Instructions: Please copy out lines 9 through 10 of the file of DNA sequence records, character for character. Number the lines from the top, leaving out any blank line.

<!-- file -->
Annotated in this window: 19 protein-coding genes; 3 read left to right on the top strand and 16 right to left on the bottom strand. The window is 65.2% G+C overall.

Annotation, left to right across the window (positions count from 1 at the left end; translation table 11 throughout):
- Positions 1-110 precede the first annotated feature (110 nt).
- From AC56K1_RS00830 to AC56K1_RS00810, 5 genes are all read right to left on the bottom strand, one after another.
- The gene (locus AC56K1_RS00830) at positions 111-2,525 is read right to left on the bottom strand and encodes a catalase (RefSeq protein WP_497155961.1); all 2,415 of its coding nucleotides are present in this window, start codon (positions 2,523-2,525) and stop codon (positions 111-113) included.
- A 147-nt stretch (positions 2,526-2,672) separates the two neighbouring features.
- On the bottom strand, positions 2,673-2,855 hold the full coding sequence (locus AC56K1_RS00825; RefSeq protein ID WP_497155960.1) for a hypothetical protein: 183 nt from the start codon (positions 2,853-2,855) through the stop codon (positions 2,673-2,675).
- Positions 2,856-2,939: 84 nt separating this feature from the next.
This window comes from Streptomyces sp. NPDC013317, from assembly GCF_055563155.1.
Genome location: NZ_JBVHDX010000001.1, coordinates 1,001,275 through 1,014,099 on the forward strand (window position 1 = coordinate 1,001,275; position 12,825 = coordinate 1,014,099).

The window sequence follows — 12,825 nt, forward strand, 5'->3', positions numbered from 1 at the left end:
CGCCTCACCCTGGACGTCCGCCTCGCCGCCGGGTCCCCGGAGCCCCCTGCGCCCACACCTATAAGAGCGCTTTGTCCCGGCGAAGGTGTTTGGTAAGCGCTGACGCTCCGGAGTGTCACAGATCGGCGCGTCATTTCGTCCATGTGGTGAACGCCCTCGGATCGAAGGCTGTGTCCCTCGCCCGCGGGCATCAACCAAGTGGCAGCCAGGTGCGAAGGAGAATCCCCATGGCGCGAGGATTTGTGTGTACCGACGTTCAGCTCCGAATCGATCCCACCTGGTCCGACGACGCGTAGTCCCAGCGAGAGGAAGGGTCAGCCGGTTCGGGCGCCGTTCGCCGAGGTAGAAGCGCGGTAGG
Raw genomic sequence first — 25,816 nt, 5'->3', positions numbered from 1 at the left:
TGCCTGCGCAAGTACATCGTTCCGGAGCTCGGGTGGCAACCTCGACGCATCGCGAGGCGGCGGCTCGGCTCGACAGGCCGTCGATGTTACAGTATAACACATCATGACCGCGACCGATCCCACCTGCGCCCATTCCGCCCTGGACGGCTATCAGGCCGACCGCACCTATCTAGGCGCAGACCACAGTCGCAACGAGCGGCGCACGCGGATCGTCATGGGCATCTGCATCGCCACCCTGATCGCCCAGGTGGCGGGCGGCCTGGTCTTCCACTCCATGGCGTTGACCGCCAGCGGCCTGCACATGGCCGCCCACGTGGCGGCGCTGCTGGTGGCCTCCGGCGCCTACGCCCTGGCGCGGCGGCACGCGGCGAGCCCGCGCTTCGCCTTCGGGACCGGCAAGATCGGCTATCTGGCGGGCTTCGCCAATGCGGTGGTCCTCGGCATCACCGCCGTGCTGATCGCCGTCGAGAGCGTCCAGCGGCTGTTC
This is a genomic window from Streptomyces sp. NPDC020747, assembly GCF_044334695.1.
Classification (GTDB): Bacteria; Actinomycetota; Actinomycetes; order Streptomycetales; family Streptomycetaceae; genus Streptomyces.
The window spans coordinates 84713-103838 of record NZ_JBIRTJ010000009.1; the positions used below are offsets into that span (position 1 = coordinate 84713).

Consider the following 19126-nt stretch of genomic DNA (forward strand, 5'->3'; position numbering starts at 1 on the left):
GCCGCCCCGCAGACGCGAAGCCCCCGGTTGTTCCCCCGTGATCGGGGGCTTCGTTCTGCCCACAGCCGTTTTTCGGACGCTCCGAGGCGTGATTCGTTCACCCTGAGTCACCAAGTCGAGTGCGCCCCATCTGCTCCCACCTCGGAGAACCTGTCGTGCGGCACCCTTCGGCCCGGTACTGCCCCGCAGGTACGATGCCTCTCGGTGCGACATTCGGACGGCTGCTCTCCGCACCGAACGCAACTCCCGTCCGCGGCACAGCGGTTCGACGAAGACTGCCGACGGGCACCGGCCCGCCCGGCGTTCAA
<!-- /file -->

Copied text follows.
This window comes from Streptomyces sp. NPDC013317, from assembly GCF_055563155.1.
Genome location: NZ_JBVHDX010000001.1, coordinates 1,001,275 through 1,014,099 on the forward strand (window position 1 = coordinate 1,001,275; position 12,825 = coordinate 1,014,099).